I had a good week-and-a-half to kill over this past holiday break, and I planned to spend it responsibly by diving into my extensive backlog of unplayed games. (Travel is for people who don't write for a living.)
That kind of happened. I made a bit more progress in some games and finally pulled the trigger on a few others, but an old friend managed to pull me away from this admirable goal. Scrolling through my all-too-large games grid on Steam, the logo for Dark Souls caught my eye; I'd put the game aside entirely thanks to last year's constant stream of content for its sequel, and wanted to jump back in for a bit in to remind myself of the differences between the two.
If you have any familiarity with Dark Souls, you may understand why "for a bit" quickly ate up 25 hours of my holiday—not consecutively, thank god.
Given that you're probably a regular USgamer reader, my love for Dark Souls shouldn't be all that surprising—if you add up all the writing I've done about the series over the past few years, the resulting book would be heavy enough to bludgeon someone to death. Still, plenty of my favorite games don't receive replays all that often: The Legend of Zelda: Majora's Mask is in my personal top five, yet I've only finished it three times (with my last playthrough taking waaay back in 2007). Even when I really like a game, I need a few years to pass before I touch it again, so my memories can fade to the point where a replay is worthwhile.
Dark Souls, on the other hand, escapes this self-imposed rule entirely. Since it's a game that incentivizes and rewards mastery, each successive playthrough only adds to your sense of empowerment. That first slog through Lordran to the first pair of intimidating bosses—the Belfry Gargoyles—probably took me 10-12 hours on my first try, and now I can make it there before the clock hits 60 minutes. The Depths, which once left me confused with its labyrinthine layout and terrified with its curse-inflicting, creepy basilisks, now seems starkly straightforward and mostly danger-free. Even Ornstein and Smough—two of the hardest bosses in gaming, to be sure—barely make me break a sweat these days, though a lot of that can be due to how much FromSoftware upped the boss challenge factor for their Dark Souls II DLC. (I still have Fume Knight nightmares.)
That isn't to say the only appeal of replaying Dark Souls comes from plowing through a game that once had me at its mercy. Every time I return to the world of Lordran, I somehow pick up on something new: a background detail, item description, or mechanical element that managed to escape me in the past—that's incredibly impressive for a game that's already eaten up over 200 hours of my life. For example, this time around, I learned if you somehow lose all of your stamina while on a ladder (an incredibly rare occurrence), your character will fall backwards off of it and comically flail to the ground. It's a tiny, insignificant detail that doesn't affect the game much, but still, something I had no idea could happen in all of my hours with Dark Souls.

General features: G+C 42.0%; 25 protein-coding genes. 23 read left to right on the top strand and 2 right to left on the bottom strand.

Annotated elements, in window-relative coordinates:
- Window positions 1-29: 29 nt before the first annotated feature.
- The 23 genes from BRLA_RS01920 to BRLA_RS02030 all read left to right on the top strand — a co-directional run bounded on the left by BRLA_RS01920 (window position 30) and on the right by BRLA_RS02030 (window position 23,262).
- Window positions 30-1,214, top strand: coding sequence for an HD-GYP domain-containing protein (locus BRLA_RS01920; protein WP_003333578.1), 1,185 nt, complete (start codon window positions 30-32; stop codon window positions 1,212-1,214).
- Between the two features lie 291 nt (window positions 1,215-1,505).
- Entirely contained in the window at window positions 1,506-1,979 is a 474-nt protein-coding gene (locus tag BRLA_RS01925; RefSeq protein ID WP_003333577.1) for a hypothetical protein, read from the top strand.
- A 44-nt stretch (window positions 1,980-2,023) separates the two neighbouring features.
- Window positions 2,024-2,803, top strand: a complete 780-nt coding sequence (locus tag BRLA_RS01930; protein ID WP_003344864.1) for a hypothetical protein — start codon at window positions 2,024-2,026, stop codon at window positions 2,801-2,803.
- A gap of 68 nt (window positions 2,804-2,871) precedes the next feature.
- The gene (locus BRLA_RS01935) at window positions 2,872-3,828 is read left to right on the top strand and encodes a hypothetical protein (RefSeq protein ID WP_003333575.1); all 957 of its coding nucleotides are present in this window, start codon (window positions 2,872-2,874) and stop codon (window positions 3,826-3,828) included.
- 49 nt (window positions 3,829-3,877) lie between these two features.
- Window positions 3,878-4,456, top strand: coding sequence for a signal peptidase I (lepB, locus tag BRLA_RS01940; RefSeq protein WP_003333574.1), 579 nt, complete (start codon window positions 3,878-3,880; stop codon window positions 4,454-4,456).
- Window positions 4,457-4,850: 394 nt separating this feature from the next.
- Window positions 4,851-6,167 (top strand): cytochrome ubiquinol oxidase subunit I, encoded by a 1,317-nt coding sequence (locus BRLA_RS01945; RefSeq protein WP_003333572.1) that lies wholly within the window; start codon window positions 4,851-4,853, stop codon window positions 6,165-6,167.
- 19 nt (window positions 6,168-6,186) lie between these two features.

Dark Souls replays aren't just about digging up these previously overlooked details, though: thanks to the game's generous supply of customization options, every character you create has the potential to be completely unique from those created in the past—you're not just exploring a barely different skill tree. This holiday marks the first time in Dark Souls history I actually chose to roll with a Strength build, which ditches long-range attacks entirely in exchange for pure, brute force. Since I didn't have the benefit of firing away at enemies from afar, I had to develop new strategies for a more direct offensive approach—which proved especially tricky with some of the bosses I once cheesed with exploits. Even after spending so much time with Dark Souls, this experience felt alarmingly fresh, and gave me a greater sense of respect for how many viable ways you can approach the many obstacles FromSoftware sticks in your path.
I'm not so sure if games of the Xbox 360/PlayStation generation will age quite as well as the 8 and 16-bit games that feel so easy to jump back into, but, even so, it's hard to ignore Dark Souls' status as a modern classic. That may sound a little hyperbolic, but, as a critic, it's hard to avoid viewing everything through the Dark Souls lens once you've sunk a significant amount of time into it. Whenever another game reigns me in, holds my hand, or forces me through unnecessary tutorials, I can only think back fondly to how Dark Souls let me run free through its world, without a single interruption, from minute one. And that fact that there's still so much to explore all these years later means I have plenty of reasons to go back when the mood strikes me. Dark Souls, I don't know how to quit you, and that's perfectly alright—my list of deathbed regrets is a mile long at this point, so what's another 500 hours?